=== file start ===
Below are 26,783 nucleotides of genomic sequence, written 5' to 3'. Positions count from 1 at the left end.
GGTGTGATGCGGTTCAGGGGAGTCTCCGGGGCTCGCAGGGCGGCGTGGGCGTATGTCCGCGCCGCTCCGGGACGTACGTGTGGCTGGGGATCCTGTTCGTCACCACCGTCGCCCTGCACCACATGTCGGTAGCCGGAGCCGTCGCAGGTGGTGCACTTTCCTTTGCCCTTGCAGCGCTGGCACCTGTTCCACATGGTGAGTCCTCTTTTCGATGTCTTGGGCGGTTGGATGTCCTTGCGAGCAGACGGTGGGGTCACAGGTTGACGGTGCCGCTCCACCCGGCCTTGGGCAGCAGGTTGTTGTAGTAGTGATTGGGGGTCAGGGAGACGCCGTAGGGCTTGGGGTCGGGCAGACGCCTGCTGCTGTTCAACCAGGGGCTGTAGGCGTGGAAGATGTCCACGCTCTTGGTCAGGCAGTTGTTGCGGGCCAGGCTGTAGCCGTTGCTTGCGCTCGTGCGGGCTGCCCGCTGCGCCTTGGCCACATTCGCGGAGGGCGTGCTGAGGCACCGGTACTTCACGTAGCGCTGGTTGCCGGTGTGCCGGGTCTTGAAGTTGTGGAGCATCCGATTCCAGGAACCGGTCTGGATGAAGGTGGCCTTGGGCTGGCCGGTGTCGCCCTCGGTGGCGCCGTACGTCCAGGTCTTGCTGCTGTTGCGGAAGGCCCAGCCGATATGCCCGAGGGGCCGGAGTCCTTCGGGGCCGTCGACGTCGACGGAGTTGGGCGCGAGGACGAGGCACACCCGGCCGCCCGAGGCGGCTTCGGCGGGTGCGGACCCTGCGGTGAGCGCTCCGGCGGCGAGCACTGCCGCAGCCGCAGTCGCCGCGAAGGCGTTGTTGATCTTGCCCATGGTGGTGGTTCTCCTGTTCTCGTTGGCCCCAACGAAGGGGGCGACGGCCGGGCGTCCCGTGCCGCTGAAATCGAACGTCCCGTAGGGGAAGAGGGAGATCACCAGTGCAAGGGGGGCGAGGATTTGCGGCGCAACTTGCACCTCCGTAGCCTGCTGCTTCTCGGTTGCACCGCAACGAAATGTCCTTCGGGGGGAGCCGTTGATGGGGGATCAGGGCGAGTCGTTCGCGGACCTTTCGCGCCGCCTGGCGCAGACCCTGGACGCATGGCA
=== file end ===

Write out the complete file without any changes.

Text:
Below are 26,783 nucleotides of genomic sequence, written 5' to 3'. Positions count from 1 at the left end.
GGTGTGATGCGGTTCAGGGGAGTCTCCGGGGCTCGCAGGGCGGCGTGGGCGTATGTCCGCGCCGCTCCGGGACGTACGTGTGGCTGGGGATCCTGTTCGTCACCACCGTCGCCCTGCACCACATGTCGGTAGCCGGAGCCGTCGCAGGTGGTGCACTTTCCTTTGCCCTTGCAGCGCTGGCACCTGTTCCACATGGTGAGTCCTCTTTTCGATGTCTTGGGCGGTTGGATGTCCTTGCGAGCAGACGGTGGGGTCACAGGTTGACGGTGCCGCTCCACCCGGCCTTGGGCAGCAGGTTGTTGTAGTAGTGATTGGGGGTCAGGGAGACGCCGTAGGGCTTGGGGTCGGGCAGACGCCTGCTGCTGTTCAACCAGGGGCTGTAGGCGTGGAAGATGTCCACGCTCTTGGTCAGGCAGTTGTTGCGGGCCAGGCTGTAGCCGTTGCTTGCGCTCGTGCGGGCTGCCCGCTGCGCCTTGGCCACATTCGCGGAGGGCGTGCTGAGGCACCGGTACTTCACGTAGCGCTGGTTGCCGGTGTGCCGGGTCTTGAAGTTGTGGAGCATCCGATTCCAGGAACCGGTCTGGATGAAGGTGGCCTTGGGCTGGCCGGTGTCGCCCTCGGTGGCGCCGTACGTCCAGGTCTTGCTGCTGTTGCGGAAGGCCCAGCCGATATGCCCGAGGGGCCGGAGTCCTTCGGGGCCGTCGACGTCGACGGAGTTGGGCGCGAGGACGAGGCACACCCGGCCGCCCGAGGCGGCTTCGGCGGGTGCGGACCCTGCGGTGAGCGCTCCGGCGGCGAGCACTGCCGCAGCCGCAGTCGCCGCGAAGGCGTTGTTGATCTTGCCCATGGTGGTGGTTCTCCTGTTCTCGTTGGCCCCAACGAAGGGGGCGACGGCCGGGCGTCCCGTGCCGCTGAAATCGAACGTCCCGTAGGGGAAGAGGGAGATCACCAGTGCAAGGGGGGCGAGGATTTGCGGCGCAACTTGCACCTCCGTAGCCTGCTGCTTCTCGGTTGCACCGCAACGAAATGTCCTTCGGGGGGAGCCGTTGATGGGGGATCAGGGCGAGTCGTTCGCGGACCTTTCGCGCCGCCTGGCGCAGACCCTGGACGCATGGCA